A Missouri leader in the agricultural biotech sphere, Thomas Tom Brutnell consults and serves as vice president at Gateway Biotechnology, Inc. For his thesis research at Yale University, Thomas Brutnell undertook a molecular genetic analysis of transposable elements in plants and focused on the epigenetic regulation of the transposable maize Activator/Dissociation (Ac/Ds) elements.
Not limited to plants, epigenetic regulation of genes is a process where their activity is controlled by the structure of chromatin (a material made up of protein, RNA, and DNA). However, epigenetic regulation in plants differs in important ways from animals. With mammals, most tissue and organ formation occurs during embryonic development. By contrast, plants continuously generate new organs from meristems (self-sustaining stem cell populations), enabling growth. This exposes the plant germline to many more challenges over time that a typical mammalian system. For instance, the meristems of a 200 year old tree are experiencing CO2 concentrations today that are nearly double the levels when it germinated and the associated extreme environmental variation associated with climate change!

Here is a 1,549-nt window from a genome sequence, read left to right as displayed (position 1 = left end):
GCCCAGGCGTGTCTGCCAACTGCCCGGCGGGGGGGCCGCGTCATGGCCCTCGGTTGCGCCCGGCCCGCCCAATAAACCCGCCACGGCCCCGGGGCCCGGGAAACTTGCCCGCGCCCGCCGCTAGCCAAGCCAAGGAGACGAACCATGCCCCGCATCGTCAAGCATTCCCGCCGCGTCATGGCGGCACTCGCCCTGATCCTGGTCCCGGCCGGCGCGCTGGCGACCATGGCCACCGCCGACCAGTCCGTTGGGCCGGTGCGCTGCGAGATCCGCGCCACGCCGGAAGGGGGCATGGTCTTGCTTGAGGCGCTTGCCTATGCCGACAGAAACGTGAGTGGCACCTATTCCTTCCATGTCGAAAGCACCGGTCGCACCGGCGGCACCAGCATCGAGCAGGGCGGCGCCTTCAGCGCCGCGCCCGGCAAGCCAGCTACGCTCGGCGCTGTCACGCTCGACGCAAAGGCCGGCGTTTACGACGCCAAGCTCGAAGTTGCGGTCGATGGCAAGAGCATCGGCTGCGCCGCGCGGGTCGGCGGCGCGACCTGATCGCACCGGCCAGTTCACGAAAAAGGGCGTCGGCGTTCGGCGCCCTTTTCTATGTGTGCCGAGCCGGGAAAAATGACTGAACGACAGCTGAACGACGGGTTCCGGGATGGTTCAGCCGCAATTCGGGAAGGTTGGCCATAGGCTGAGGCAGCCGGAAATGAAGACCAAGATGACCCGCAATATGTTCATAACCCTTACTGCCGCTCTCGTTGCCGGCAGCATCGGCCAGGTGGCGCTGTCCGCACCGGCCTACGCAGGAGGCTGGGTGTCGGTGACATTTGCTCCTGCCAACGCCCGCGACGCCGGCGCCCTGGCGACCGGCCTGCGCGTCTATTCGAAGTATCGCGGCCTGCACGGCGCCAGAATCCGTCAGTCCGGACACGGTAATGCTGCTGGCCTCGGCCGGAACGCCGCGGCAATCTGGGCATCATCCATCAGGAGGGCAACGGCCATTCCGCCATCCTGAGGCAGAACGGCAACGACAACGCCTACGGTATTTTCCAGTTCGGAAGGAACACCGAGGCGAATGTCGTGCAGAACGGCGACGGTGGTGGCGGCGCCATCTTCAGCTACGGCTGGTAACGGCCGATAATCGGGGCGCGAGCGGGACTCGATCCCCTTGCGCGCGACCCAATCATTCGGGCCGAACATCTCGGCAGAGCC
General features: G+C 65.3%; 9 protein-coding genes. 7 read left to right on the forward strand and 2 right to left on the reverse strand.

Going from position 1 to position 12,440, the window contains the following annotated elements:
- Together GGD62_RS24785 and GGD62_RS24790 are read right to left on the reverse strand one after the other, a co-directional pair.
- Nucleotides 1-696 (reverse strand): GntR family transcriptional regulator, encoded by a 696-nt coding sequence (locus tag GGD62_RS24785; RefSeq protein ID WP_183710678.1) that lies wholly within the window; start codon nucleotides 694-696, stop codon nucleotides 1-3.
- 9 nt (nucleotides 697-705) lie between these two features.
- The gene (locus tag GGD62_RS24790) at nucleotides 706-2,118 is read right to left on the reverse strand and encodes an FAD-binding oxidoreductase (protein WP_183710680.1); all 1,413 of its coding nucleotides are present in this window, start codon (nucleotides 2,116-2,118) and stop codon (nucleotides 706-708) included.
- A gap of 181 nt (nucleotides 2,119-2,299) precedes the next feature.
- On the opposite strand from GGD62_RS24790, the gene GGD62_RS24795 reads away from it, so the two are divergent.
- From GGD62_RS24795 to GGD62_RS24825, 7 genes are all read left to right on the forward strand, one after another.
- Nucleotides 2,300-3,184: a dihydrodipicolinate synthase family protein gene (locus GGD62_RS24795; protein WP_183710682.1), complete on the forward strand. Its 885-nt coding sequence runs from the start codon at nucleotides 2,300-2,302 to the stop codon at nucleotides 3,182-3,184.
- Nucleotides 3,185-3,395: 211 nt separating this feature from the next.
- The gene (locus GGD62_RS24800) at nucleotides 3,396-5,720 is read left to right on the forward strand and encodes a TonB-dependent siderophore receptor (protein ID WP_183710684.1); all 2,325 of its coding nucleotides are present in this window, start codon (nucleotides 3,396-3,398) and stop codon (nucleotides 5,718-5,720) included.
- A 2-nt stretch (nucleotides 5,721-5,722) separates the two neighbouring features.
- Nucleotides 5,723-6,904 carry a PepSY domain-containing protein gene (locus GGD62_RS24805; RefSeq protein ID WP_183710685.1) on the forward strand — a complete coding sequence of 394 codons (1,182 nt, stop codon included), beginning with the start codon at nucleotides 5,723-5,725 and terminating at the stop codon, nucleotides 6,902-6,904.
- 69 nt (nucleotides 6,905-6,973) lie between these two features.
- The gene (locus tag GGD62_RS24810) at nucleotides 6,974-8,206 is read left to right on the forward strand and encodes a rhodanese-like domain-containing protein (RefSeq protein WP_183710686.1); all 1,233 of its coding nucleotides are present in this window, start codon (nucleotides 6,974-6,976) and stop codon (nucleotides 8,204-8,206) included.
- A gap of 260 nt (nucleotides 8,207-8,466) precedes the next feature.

Plants cannot leave their environments and must cope with variable and unfavorable conditions. Epigenetic regulatory mechanisms enable metastable alterations in gene activity and influence gene expression patterns, allowing plants to survive and reproduce in diverse environments. Polyploidization is one key aspect that contributes to epigenetic regulation. It expands the plant’s sets of chromosomes, strengthening gene families and enabling functional specializations among duplicated genes.
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